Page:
A report in today’s edition of The Telegraph, suggests that the UK housing market is recovering with prices on track to pass pre-crisis levels by next year.
The report says: A recovery in the UK property market is gathering pace, with house prices on track to surpass their pre-financial crisis peak for the first time and signs of improvement in the mortgage market, economists have disclosed.
The number of houses up for sale is also the highest since the start of the financial crisis, while the strength of the property pick-up should see house prices back to their 2008 levels by next year, say forecasters.
It comes amid rising optimism among house builders, with Barratt and Bovis recently reporting growth and the Royal Institution of Chartered Surveyors saying that the depressed housing market could soon be over the worst.
Average prices this year are expected to edge up to £219,000, marking a 0.8pc increase compared with 2012, according to the Centre for Economics and Business Research (CEBR). By 2014, a typical house in the UK will cost £223,000, a figure which is 0.7pc higher than the 2007 peak.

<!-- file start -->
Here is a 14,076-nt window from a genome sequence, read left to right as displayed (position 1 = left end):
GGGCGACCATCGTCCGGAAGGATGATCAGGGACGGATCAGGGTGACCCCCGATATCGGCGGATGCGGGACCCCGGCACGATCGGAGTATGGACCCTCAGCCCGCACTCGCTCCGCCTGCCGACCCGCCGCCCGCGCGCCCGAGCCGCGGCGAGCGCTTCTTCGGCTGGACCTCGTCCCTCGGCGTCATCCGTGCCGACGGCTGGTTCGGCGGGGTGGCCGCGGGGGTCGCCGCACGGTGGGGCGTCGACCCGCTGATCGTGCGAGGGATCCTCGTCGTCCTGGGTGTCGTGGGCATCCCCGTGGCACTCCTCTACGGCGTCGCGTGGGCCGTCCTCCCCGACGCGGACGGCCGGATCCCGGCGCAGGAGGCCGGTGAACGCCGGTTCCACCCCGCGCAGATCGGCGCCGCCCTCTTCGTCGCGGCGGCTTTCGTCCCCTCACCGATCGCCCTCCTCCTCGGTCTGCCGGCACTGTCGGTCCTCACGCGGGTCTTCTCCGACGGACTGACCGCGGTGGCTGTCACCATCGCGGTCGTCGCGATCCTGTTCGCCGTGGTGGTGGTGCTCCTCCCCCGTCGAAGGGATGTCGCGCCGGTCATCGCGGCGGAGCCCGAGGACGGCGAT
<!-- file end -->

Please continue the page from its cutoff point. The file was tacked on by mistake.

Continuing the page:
Daniel Solomon, CEBR economist, said: “Next year UK property prices will hit a significant milestone, passing their pre-crisis peak for the first time.”
The slow recovery will be welcome news to homeowners who bought around the peak of the market and have found themselves stuck with little or no equity in their home. The forecaster said that house price growth will accelerate in the coming years as the economy gradually picks up.